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Old 06-29-2010, 07:05 PM   #27
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Dow 1000, eh?

If we treat the DJIA as dollars representing a composite share of the underlying companies, that is, the Dow at 10,460 represents a mythical share of an index fund at $10,460, we can look at underlying values.

The last four quarters of earnings come to $667/share.
The last four quarters of dividends come to $298/share.

The book value, the difference between assets and liabilities, or what one could get for a company by liquidating it, comes to $4,184 per share of our mythical index.

A Dow 1000 or lower as predicted by the Power of The Mystical Cycles would imply not just a drop in earnings, but significant destruction of the underlying basic assets, including factories, croplands, raw materials, and a valuation of labor close to zero, or a massive rise in the buying power of the dollar, shrinking the price of these assets (massive DEFLATION).

I just don't see it.
I'm not at all arguing with your logic. Just bear in mind that the market tends to overdo things based on emotion. For example, we had the internet bubble back in 2000 where the Nasdaq had little to nothing to do with its own value.

But this prediction of the Dow going to 1000 strikes me just as ludicrous as the prediction of the Dow going to 36000 about 10 years ago.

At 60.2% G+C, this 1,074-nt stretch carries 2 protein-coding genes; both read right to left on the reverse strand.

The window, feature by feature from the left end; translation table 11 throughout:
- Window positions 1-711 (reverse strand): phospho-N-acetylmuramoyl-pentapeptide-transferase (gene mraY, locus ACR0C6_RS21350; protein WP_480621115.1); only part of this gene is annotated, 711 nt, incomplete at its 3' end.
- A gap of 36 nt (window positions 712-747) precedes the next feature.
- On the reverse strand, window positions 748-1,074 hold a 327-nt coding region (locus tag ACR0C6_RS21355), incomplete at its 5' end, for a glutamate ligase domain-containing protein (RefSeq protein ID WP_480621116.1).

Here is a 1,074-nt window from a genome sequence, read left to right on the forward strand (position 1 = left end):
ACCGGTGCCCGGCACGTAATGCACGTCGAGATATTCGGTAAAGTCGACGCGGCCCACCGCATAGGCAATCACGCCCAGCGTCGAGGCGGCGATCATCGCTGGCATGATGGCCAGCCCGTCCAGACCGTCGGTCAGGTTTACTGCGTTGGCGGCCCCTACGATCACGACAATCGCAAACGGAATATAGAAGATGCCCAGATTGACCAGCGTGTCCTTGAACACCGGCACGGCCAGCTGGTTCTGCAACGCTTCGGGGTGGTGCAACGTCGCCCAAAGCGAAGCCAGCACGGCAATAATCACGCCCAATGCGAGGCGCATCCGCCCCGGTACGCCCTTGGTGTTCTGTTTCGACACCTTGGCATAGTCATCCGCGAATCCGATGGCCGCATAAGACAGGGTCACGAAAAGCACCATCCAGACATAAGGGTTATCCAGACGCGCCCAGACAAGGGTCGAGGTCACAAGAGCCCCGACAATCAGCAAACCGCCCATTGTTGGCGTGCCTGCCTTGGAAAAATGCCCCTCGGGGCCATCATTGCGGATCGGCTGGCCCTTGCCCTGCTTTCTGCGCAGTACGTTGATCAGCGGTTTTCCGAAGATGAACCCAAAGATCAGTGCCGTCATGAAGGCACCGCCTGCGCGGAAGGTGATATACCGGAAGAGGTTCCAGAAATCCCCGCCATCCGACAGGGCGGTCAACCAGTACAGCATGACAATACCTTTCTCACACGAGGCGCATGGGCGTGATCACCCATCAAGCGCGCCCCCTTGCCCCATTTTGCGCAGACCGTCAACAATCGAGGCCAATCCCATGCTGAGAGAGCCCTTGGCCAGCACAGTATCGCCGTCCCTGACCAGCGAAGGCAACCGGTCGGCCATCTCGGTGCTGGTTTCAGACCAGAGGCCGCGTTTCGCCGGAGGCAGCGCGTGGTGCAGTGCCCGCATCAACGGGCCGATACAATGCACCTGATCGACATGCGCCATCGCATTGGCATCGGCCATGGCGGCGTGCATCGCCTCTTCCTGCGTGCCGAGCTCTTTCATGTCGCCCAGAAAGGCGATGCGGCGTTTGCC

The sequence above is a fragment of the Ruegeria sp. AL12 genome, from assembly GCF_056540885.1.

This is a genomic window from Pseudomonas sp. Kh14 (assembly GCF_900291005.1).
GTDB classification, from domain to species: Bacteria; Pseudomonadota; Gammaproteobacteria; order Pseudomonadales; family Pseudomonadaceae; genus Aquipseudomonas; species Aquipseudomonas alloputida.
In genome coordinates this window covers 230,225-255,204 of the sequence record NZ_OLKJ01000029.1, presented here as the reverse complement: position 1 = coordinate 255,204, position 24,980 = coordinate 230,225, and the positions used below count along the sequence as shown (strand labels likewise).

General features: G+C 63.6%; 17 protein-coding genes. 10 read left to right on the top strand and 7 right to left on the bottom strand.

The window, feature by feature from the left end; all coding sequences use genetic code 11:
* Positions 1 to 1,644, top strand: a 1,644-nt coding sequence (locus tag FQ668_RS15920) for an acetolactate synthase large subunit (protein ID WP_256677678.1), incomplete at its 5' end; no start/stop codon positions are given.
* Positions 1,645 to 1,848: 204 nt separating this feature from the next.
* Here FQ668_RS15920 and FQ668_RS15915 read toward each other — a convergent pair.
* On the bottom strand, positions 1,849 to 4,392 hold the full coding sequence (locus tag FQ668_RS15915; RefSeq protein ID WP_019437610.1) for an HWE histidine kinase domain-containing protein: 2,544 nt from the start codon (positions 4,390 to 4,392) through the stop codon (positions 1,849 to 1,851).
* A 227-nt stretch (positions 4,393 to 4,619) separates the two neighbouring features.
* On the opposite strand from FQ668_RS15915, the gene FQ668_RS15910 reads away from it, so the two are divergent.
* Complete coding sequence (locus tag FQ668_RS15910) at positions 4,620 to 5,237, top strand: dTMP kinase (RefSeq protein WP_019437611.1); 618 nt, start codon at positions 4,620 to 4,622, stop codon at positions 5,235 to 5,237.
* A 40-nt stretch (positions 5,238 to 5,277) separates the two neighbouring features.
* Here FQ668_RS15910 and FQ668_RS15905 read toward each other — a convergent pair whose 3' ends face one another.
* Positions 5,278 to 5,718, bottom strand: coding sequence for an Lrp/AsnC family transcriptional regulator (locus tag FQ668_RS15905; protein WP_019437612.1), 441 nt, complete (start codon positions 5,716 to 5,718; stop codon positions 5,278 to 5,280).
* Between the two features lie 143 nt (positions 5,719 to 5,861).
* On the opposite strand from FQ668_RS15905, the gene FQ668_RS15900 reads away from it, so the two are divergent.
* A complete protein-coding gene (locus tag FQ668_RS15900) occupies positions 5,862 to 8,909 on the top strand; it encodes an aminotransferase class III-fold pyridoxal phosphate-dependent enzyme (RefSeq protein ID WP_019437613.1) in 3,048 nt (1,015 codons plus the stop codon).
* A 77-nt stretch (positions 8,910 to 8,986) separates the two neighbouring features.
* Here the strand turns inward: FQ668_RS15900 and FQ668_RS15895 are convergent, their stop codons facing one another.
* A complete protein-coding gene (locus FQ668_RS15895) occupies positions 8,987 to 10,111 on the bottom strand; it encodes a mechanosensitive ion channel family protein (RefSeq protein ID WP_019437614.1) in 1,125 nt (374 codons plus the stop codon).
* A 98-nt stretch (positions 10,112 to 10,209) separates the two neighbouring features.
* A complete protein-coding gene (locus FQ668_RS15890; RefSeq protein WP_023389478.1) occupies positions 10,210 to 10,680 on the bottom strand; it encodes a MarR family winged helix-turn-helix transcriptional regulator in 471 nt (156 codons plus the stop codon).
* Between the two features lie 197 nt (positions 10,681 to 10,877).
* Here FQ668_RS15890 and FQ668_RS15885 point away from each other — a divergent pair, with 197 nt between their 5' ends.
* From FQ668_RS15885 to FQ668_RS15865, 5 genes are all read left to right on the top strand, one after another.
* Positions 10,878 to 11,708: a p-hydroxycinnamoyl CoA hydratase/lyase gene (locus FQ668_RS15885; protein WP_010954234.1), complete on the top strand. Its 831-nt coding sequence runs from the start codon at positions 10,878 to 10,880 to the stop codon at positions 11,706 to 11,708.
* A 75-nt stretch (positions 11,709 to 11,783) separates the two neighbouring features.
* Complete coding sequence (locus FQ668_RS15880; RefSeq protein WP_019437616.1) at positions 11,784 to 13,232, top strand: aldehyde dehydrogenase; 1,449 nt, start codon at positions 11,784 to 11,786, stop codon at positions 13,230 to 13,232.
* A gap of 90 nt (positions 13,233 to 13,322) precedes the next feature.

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Old 06-29-2010, 09:10 PM   #28
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I plan to make money no matter which way the market swings-- by working at my job. Retired people who "invest" in the market have the most to fear, which is contrary to the idea of retirement.
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Old 06-29-2010, 09:13 PM   #29
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The billy goats are on the bridge again...
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Old 06-29-2010, 09:14 PM   #30
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I plan to make money no matter which way the market swings-- by working at my job.
Hopefully you won't get laid off.
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Old 06-29-2010, 09:18 PM   #31
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The billy goats are on the bridge again...
Don't go getting gruff with me...

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Hopefully you won't get laid off.
Not to worry. I'm sure there will be plenty of jobs for oilspill if the Dow drops to 1000...
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Old 06-29-2010, 09:46 PM   #32
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Prechter is a far more a long term position holder than market timer.

On July 27, 2007 with the S&P 500 Prechter announced he was expecting the market to fall to under 1,000 by 2016. He was reccommending all cash unless you had the wherewithall to under take some risk and then he recommended shorting the S&P500 futures at 1550. This would have cost $4,860 in margin with a maintenance margin of $3,860 per S&P minicontract. He reccommended exiting the trade on February 23, 2009 with the S&P500 at 750 for a profit of $40,000 per contract.